6 Arijit Sen and Anand V. Swamy, “Taxation by Auction: Fund-Raising by 19th Century Indian Guilds,” November, 2000, https://pdfs.semanticscholar.org/815e/f8428fe4a38d4f702ecce801c43e88c0c67c.pdf, also Journal of Development Economics, 2004, vol. 74, issue 2, 411-428
7 Leonid Hurwicz, “Optimality and Informational Efficiency in Resource Allocation Processes,” Mathematical Methods in the Social Sciences, edited by Arrow, Karlin and Suppes, Stanford University Press, 1980, p. 28 See chapter 14, “Conscience” for more on the history of this article.
8 “On Informationally Decentralized Systems,” in Decision and Organization, edited by C.B. McGuire and R. Radner, North Holland, Amsterdam, pp. 297-336. Roger Myerson said of this article, “Around 1972, when he began to ask deep questions about people’s incentives to communicate, then he made one of the great breakthroughs in the history of social science. When Leonid Hurwicz introduced the concept of incentive-compatibility, it was as if a pair of blinders had been removed. Suddenly, we could see how to analyze economic incentives without assuming any specific institutional structure, and even how optimal institutions might be characterized.” (Appendix A)
9 When friend and colleague Ken Arrow congratulated Leo on winning the Prize, he cited understanding the economy as information transfer, and didn’t mention mechanism design as such: “Your entire transformation of the way we understand the economy as information transfer has changed much economic thinking, even to practical consequences in many areas. Your concentration and depth of thought have been necessary to opening this field, which now has so many followers.” Kenneth Arrow in an email, subject “Wow!”, Monday, October 15, 2007. Leonid Hurwicz Papers, David M. Rubenstein Rare Book & Manuscript Library, Duke University, Box 24, File: Messages from Friends and Colleagues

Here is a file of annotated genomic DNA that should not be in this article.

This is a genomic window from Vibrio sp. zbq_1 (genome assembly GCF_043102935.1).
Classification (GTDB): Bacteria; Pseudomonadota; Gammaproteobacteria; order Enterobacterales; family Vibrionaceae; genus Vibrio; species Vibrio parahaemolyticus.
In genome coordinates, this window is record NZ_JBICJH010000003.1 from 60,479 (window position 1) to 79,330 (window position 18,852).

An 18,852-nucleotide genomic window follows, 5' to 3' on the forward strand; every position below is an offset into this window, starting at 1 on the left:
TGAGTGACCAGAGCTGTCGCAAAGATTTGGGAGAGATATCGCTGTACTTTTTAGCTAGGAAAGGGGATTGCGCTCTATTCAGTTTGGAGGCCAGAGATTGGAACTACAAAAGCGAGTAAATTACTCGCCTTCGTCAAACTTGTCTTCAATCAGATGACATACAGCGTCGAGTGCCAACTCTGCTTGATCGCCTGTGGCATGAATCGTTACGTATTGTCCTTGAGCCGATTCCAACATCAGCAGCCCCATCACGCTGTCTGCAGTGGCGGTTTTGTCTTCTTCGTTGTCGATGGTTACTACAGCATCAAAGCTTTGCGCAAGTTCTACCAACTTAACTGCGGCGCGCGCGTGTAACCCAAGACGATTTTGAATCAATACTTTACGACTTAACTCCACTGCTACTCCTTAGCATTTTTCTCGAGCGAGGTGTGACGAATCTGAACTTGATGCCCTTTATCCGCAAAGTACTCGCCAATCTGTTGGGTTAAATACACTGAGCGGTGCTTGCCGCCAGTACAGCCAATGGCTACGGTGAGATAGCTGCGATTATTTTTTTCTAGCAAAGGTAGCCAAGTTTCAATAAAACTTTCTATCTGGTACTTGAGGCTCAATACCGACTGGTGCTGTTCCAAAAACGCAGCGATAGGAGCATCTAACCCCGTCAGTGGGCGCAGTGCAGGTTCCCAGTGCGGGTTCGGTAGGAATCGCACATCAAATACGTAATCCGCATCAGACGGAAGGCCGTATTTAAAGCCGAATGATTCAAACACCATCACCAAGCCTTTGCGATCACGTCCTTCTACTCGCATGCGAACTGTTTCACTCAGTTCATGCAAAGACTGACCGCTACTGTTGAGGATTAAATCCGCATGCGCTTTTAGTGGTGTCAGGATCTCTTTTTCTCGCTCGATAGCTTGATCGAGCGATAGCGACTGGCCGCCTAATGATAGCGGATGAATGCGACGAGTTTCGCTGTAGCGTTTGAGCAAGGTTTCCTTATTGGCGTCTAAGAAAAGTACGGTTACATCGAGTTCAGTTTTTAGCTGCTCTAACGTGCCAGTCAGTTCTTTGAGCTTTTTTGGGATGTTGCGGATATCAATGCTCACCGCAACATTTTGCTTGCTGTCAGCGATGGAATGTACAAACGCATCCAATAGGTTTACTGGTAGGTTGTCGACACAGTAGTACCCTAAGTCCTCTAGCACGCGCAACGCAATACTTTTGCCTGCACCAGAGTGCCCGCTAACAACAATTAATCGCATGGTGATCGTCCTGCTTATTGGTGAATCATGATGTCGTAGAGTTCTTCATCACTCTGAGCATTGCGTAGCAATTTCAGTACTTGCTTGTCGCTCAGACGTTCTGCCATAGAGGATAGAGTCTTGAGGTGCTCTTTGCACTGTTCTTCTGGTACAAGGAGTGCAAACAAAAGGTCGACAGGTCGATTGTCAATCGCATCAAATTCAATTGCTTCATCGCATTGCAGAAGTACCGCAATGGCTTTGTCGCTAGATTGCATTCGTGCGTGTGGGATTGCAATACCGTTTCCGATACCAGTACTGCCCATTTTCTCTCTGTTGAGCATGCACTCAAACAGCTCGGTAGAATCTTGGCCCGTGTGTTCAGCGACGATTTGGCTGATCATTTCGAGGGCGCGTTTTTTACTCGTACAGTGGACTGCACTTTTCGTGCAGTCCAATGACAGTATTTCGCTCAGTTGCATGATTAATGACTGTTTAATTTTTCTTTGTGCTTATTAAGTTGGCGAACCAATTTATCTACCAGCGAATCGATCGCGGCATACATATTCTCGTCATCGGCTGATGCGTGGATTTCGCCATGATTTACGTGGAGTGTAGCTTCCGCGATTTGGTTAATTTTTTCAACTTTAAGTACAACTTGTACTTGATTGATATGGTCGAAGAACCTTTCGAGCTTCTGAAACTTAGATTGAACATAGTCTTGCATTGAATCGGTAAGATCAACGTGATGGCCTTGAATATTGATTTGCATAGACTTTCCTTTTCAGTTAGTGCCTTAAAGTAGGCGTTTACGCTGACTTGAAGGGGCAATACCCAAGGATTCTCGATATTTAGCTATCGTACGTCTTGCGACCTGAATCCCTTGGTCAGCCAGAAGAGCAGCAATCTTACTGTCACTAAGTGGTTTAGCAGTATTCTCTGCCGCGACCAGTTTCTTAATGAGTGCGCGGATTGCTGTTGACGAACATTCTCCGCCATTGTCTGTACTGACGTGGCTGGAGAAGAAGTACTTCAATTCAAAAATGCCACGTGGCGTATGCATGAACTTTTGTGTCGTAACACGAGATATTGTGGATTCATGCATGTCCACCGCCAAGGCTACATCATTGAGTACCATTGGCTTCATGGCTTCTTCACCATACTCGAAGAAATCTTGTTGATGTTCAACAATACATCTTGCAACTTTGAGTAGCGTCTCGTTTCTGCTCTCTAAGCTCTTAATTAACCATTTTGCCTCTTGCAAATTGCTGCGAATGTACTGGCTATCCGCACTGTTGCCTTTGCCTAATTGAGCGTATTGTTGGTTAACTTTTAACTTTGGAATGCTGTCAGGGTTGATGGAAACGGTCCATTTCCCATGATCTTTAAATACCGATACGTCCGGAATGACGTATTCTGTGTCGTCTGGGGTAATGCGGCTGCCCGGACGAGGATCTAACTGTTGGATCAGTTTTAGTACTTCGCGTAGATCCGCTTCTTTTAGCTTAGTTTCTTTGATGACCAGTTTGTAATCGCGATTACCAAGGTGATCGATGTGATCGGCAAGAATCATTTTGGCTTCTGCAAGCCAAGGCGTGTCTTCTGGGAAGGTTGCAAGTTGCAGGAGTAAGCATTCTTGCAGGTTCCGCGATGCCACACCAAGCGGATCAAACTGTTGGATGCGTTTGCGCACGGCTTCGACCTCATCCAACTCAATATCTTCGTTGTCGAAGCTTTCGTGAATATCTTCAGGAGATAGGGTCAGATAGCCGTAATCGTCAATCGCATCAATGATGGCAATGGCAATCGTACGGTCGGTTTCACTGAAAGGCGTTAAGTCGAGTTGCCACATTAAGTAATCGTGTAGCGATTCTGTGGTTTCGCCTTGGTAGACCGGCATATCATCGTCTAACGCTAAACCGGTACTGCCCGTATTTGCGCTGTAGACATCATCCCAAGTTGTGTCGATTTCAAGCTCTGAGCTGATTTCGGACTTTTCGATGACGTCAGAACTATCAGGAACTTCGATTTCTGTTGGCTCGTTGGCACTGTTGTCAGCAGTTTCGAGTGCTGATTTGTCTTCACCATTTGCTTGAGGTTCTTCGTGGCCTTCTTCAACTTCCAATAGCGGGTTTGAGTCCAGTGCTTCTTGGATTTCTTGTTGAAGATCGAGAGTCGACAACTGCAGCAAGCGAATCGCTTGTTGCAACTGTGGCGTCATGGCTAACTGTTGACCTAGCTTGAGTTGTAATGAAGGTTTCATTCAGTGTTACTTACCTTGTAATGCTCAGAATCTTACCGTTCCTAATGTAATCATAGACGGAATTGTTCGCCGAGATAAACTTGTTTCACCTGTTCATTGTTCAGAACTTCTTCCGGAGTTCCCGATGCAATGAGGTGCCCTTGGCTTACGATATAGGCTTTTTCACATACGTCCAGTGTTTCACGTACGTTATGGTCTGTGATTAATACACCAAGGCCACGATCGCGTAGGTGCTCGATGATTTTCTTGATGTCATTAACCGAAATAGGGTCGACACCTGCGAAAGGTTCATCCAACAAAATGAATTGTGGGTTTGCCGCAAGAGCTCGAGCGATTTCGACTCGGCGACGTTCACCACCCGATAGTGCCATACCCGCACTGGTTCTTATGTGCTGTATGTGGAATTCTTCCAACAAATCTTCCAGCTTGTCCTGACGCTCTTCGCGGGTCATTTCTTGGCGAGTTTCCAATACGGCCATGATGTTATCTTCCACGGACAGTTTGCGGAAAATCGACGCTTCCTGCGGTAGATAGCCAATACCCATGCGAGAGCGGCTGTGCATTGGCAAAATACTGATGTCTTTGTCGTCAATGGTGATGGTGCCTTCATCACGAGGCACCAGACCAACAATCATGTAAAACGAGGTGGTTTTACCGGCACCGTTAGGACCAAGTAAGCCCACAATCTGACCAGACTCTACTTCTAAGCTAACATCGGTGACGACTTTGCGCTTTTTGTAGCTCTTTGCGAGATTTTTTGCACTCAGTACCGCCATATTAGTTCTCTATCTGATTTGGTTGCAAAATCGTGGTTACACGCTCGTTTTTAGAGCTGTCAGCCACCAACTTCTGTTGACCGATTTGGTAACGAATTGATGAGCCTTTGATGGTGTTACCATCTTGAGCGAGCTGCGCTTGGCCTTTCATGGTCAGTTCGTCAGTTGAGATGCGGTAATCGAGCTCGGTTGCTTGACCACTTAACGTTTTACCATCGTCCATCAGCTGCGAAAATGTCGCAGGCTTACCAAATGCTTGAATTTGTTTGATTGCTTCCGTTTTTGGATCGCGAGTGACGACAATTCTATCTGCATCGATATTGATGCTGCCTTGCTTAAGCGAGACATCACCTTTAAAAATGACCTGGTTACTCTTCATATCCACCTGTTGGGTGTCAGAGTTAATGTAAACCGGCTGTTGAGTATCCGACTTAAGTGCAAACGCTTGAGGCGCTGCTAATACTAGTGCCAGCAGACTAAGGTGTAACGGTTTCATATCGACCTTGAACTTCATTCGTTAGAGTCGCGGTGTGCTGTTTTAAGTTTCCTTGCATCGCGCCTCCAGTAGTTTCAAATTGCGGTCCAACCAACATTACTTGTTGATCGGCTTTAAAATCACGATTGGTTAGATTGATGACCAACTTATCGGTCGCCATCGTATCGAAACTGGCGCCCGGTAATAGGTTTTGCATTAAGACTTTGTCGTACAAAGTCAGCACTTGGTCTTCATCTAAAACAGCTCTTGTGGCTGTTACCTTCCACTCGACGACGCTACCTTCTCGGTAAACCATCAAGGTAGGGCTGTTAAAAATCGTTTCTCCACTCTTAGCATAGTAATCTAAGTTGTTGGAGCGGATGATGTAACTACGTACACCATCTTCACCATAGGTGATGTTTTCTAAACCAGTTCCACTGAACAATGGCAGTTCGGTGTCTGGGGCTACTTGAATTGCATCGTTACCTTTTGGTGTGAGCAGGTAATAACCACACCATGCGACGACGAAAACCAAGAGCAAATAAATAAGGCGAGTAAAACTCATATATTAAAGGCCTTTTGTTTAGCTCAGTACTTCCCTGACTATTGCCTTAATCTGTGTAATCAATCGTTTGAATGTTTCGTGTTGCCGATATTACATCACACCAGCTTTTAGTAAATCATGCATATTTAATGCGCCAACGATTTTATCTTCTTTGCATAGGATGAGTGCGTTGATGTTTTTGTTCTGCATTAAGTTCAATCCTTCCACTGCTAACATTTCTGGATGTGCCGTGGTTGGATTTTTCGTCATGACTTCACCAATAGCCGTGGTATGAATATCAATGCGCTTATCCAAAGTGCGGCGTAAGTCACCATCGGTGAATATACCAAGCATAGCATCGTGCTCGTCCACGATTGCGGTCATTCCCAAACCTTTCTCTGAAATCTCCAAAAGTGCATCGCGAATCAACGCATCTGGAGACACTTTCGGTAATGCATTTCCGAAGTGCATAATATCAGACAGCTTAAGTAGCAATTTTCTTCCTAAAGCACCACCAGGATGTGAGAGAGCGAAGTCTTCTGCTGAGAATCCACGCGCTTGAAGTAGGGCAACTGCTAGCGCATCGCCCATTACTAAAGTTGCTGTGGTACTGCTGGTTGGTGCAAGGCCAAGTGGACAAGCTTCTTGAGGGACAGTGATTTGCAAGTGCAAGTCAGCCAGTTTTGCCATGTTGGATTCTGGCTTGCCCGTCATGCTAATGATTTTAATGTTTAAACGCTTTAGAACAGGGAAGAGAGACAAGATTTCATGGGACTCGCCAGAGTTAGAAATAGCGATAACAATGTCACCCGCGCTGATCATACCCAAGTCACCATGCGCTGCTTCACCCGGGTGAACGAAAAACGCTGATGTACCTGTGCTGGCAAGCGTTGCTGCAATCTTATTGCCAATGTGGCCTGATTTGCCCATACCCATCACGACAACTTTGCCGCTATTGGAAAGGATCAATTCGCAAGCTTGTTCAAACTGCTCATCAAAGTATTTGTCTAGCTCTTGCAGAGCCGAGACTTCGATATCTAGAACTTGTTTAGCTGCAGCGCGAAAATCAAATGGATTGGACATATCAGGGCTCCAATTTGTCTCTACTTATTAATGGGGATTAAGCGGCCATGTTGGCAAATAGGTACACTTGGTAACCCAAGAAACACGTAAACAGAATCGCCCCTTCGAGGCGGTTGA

10 From Designing Economic Mechanisms, right inside the front cover, before the introduction and even before the title page. Titled “Designing Economic Mechanisms,” the page is unnumbered.
11 Leonid Hurwicz and Stanley Reiter, 2006, Designing Economic Mechanisms, Cambridge University Press. Used with the generous permission of Cambridge University Press
12 In a comment on “Economic Planning and the Knowledge Problem,” by Israel M. Kirzner, in Cato Journal, 1984, vol. 4, issue 2, p. 429
13 Leonid Hurwicz, “Optimality and Informational Efficiency in Resource Allocation Processes,” Mathematical Methods in the Social Sciences, edited by Arrow, Karlin and Suppes, Stanford University Press, 1960, p. 28. A later paper went into depth on the idea: Leonid Hurwicz, “On informationally decentralized systems,” in Decision and Organization: A Volume in Honor of Jacob Marschak, ed. R. Radner and C.B. McGuire, Amsterdam: North-Holland, 297–336.
14 William Vickrey, “Counterspeculation, auctions, and competitive sealed tenders,” Journal of Finance, 16(1):8–37, 1961
15 Lawrence M. Ausubel and Paul Milgrom, “The Lovely but Lonely Vickrey Auction,” Discussion Papers 03-036, Stanford Institute for Economic Policy Research, p. 1, https://web.stanford.edu/~milgrom/publishedarticles/
16 ibid., p. 35
17 Eric Maskin email to the author Oct. 28, 2018. For more on the VCG auction, see Eric Maskin and Tomas Sjöström, “Implementation Theory,” Handbook of Social Choice and Welfare, Volume 1, Edited by K.J. Arrow, A.K. Sen and K. Suzumura, 2002, p. 241
18 William Grimes, “Leonid Hurwicz, Nobel Economist, Dead at 90,” June 26, 2008, https://www.nytimes.com/2008/06/26/world/americas/26iht-obits.1.14006616.html
19 He was receiving dialysis several times a week and was unable to travel to Sweden. My sister Ruth (with her family) traveled to Sweden to represent him.
20 Eric Maskin, “Mechanism Design: How to Implement Social Goals,” Prize Lecture, December 8, 2007, https://www.nobelprize.org/nobel_prizes/economic-sciences/laureates/2007/maskin-lecture.html
21 Roger Myerson, “Perspectives on Mechanism Design in Economic Theory,” Prize Lecture, December 8, 2007, https://www.nobelprize.org/nobel_prizes/economic-sciences/laureates/2007/myerson-lecture.html